In October 2008, the Icelandic prime minister Geir Haarde announced that Iceland was on the brink of bankruptcy.
The financial crisis which spread through the world hit Iceland hard, wiping out 50,000 people’s savings (1 in 6 inhabitants), plunging them into debt and putting 25% of homeowners into mortgage default.
We were more or less a child of the crisis
The financial crisis forced the government to resign and the three commercial banks with a large majority of the market were put into liquidation.
But while the crisis was a disaster for Iceland, it was a benefit for fintech startups such as Meniga. “We were more or less a child of the crisis,” says Meniga’s cofounder Viggó Ásgeirsson.
Meniga, founded in 2009, offers digital banking solutions and it was easy to pitch their products to banks in the tough times. Meniga’s customer-facing products helped the banks gain goodwill with their impoverished customers by offering a service that helped them manage their money.
Meniga, which today employs 150 people and has offices in six locations in Europe, was also able to snap up bank staff who had been laid off in the crisis.
“Then banks had up to that point been pretty innovative and many specialised people lost their jobs. So we had quite a big talent pool to choose from,” Ásgeirsson says.
A system rigged to fail
Bala Kamallakharan, a management consultant turned banker, was working for one of the banks that went into liquidation at the time of the crisis, and found himself out of a job when the crisis hit.
“I had been working on India as a market for us and then the new CEO asked me why I didn’t go to India to set up a bank for them there. Sure, I said and took my family to Mumbai in 2008,” Kamallakharan says.
“From that, I have a very unique experience of starting and closing a bank in three months. I don’t think anybody else has done that.”
Kamallakharan believes that Iceland’s banking rules mean that another crisis is inevitable. In his PhD for the University of Iceland, he argues that the banking rules set up by Iceland’s central bank are not appropriate for a country with a volatile currency and less than half a million inhabitants. The countdown for the next crisis has already begun, according to Kamallakharan.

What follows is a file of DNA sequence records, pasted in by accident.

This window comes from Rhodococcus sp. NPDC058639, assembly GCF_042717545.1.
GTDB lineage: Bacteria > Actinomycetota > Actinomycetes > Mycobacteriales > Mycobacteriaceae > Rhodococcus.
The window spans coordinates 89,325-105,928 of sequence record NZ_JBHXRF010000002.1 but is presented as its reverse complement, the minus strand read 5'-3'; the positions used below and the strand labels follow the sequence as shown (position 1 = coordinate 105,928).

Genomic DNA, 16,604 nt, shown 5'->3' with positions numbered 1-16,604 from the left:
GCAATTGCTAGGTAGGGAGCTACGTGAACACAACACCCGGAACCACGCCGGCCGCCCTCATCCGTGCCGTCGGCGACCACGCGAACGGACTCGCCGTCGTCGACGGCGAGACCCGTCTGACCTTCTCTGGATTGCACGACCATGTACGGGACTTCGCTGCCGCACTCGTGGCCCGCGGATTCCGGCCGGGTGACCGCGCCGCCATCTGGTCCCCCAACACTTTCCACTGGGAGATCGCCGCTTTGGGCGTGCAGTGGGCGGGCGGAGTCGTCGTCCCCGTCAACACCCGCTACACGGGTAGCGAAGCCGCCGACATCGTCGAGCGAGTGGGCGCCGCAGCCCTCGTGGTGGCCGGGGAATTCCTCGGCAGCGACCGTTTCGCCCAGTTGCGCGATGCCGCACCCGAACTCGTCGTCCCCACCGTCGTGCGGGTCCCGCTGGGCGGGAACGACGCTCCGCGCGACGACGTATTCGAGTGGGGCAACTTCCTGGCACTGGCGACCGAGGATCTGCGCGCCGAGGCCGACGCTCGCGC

“What I discovered in my research was quite startling to me, personally. What I found was that the entire financial system is rigged to fail. And it will fail again, and again and again,” he says.
if you just look at the history of Iceland it is just boom, and bust, boom, and bust
Bragi Fjalldal, president of business development at Meniga agrees.
“In a broader perspective, if you just look at the history of Iceland it is just boom, and bust, boom, and bust. If there is anything we know, it is basically recovering, and then getting overconfident and then going back down, and we do it all the time,” Fjalldal says.
Exempt of the financial rules
Kamallakharan’s research looked for something that could benefit from this system. Surprisingly, he found the answer to be startups.
Kamallakharan argues that because technological advancements do not follow the rules of the economy but they can thrive during crises. So, from being a management consultant turned banker he turned to the startup sector in 2010 and is today one of Iceland’s most prominent angel investors and the founder of the country’s first major startup event, Startup Iceland.
Apart from Meniga, other fintech companies have been able to grow in the space that the financial crash created. Lucinity, a regtech company with focus on money laundering, has been able to attract capital without having a single customer and another example of this is the e-money startup Monerium, founded in 2015.
I think the fact that we were close to ground zero… really is a big motivating factor
Jón Helgi Egilsson is one of the cofounders and was an outspoken critic of the Icelandic financial system leading up to the crash in 2008. In 2011 he was asked to join the board of the Central bank of Iceland where he acted both as chairman and vice-chairman until 2017.
“I think the fact that we were close to ground zero, of the systemic failure of 2008, really is a big motivating factor. We really believe that financial services need to be rebuilt,” says Sveinn Valfells, chief executive of Monerium.
“It is a two-fold opportunity; it’s a for-profit opportunity to build a successful company, it will be of good value to our shareholders, and our employees and our customers. And, at the same time, we can help make the overall financial sector more efficient and less risky.”